Diversity, Equity, Inclusion, and Affordability in Healthcare — Peter McCauley
In today’s peri-pandemic society it is important, now more than ever that we acknowledge, recognize, and understand the impact of social determinants of health (SDoH). This includes an individual’s emotional, social, environmental, and financial wellbeing. Many people face obstacles to achieving good health due to their race, economic status, education levels, neighborhood safety, lack of access to care and healthy food. People with unmet needs are more likely to have chronic conditions, higher rates of depression, and more frequent emergency room visits. They also may not have a primary care physician and are frequently less likely to show up for scheduled doctors’ appointments. This highlights issues related to access to care as well.
Initially during the COVID-19 pandemic, the use of virtual care increased dramatically. It quickly became apparent that a good number of the people who used these services did not have a primary care physician. As a result of consulting with a doctor via a virtual platform, some of these patients actually learned that they had a chronic condition. This interaction allowed them to take action before the condition became more serious and costly. Yet there are people who did not — and still do not — have access to this technology and do not have a primary care physician.
More recently, the use of virtual care has declined for medical appointments. However, the same does not hold true for behavioral health. In these stressful times, patients need to have consistent contact with their therapists. Even more importantly, we need to identify communities where behavioral health services are not readily available.
Our medical community should actively engage in ways to address unmet social needs in order to avoid exacerbation of chronic conditions such as asthma, heart disease, diabetes, and depression. Publicly available tools like the American Academy of Family Physicians Social Needs Screening Tool or the National Association of Community Health Centers PRAPARE Survey Action and Implementation Toolkit can identify unmet social needs. When SDoH are identified, the healthcare provider can use resources like FindHelp.Org to connect patients to local community resources based on the patient’s zip code.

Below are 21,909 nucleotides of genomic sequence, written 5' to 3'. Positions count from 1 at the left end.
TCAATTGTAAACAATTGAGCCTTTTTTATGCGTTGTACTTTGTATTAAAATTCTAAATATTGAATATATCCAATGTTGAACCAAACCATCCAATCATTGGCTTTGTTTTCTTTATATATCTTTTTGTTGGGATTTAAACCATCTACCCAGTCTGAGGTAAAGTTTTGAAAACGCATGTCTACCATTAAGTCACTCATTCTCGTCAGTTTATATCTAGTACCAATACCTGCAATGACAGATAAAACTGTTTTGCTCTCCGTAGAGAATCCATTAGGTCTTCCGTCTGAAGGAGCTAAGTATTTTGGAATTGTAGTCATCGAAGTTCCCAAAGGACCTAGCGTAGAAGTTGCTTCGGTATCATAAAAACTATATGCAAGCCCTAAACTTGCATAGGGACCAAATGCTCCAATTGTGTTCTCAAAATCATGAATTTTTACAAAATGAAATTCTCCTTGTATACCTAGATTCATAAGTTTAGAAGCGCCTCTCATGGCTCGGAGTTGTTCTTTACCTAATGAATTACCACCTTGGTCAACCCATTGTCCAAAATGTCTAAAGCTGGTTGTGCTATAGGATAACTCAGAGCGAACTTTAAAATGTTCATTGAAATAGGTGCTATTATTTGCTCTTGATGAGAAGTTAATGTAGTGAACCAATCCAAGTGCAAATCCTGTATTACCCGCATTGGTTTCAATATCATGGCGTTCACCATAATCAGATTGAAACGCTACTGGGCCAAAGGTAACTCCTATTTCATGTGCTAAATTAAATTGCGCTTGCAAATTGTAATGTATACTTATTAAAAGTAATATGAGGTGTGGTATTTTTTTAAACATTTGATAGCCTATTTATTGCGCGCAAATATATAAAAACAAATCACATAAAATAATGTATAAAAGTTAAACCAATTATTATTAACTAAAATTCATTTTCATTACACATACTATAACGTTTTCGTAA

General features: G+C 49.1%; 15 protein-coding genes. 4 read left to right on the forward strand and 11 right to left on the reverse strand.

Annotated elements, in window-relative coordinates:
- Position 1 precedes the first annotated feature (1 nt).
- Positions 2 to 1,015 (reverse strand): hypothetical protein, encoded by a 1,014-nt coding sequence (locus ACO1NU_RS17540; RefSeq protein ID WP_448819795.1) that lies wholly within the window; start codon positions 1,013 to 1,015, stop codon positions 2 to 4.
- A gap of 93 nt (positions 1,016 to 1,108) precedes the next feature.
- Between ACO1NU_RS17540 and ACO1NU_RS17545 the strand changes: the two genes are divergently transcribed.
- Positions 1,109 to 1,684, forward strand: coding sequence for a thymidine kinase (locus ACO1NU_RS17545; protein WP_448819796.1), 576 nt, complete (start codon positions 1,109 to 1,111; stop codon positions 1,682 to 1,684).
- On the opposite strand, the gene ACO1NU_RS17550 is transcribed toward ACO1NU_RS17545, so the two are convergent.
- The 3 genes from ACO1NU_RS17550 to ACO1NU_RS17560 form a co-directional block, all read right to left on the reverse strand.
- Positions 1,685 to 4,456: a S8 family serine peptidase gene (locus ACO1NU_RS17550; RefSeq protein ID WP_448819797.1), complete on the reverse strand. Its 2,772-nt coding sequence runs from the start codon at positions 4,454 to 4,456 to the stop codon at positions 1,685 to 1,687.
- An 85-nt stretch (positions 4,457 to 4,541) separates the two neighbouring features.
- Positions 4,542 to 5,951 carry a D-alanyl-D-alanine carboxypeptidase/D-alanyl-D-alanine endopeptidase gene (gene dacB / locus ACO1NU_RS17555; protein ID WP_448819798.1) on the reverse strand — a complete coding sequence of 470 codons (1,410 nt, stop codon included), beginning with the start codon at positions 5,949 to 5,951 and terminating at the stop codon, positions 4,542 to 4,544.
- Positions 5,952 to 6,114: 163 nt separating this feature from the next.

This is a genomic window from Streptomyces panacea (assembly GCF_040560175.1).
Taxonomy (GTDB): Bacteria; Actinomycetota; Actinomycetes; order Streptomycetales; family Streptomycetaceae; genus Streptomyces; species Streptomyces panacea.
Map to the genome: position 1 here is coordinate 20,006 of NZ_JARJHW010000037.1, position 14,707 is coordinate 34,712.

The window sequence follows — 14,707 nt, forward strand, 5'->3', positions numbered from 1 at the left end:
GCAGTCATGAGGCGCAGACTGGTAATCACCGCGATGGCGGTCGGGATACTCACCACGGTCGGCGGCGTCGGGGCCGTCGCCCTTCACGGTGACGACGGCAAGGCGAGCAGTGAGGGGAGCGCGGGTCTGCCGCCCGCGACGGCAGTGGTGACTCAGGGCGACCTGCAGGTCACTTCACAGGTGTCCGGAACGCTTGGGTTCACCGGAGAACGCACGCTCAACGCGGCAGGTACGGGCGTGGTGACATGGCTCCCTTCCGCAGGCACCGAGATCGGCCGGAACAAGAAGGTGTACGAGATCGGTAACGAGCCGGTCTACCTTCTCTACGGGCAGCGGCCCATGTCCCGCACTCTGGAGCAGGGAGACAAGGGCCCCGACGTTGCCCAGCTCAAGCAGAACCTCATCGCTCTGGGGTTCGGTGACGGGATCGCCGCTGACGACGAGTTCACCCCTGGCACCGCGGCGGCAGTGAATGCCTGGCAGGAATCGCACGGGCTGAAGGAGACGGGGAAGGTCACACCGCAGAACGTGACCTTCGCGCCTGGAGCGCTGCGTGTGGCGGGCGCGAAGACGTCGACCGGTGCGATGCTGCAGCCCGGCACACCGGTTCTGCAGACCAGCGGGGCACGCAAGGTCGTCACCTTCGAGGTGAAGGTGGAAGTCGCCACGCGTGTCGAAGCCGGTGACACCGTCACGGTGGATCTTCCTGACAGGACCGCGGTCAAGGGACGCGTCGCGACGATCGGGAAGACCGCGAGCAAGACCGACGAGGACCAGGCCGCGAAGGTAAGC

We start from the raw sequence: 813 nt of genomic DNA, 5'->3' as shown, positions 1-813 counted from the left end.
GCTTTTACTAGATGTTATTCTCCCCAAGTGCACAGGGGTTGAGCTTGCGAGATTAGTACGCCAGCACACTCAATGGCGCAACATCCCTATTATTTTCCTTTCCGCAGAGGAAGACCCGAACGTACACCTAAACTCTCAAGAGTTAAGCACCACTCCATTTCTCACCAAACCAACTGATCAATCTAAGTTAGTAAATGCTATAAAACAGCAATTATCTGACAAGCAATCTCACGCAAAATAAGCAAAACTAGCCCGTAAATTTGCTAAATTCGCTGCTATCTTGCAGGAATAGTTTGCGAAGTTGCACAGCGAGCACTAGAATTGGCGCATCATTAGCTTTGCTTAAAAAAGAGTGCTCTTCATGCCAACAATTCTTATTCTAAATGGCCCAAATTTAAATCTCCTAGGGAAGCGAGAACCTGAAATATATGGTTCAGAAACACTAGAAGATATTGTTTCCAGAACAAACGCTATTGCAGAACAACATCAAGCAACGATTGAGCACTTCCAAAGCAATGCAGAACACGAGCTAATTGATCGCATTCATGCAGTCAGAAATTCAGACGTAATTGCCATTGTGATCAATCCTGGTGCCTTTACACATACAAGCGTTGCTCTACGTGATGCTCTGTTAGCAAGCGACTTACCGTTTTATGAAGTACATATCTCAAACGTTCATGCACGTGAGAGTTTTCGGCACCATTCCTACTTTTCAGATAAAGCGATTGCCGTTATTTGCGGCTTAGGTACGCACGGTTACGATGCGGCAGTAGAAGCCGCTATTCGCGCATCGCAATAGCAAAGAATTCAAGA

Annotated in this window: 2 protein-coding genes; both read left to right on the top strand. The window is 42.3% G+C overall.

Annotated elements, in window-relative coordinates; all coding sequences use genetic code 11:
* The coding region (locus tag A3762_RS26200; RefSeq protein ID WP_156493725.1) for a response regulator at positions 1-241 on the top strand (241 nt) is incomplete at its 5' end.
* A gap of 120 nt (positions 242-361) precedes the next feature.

Affordability and accessibility are top of mind for all healthcare participants. As we all work to improve healthcare outcomes while reducing costs, addressing SDoH in a meaningful manner will certainly prove to be a valuable tool.
Portions of this article were adapted from a Becker’s Payer Issues podcast. To listen to the full interview, click here
Peter McCauley has a thirty year track record of profitable, inclusive health care leadership. He is a well-respected, actively practicing pediatrician serving Chicago’s far south side for over 23 years. Additionally he has collaborated with multiple public & private organizations to support multiple community based initiatives serving the residents of Chicago’s south side. His expertise in value-based health care, combined with the ability to lead and influence provider groups and hospital systems to adopt this reimbursement model vs. standard fee for service, helps to improve quality outcomes for patients while making health care more affordable.
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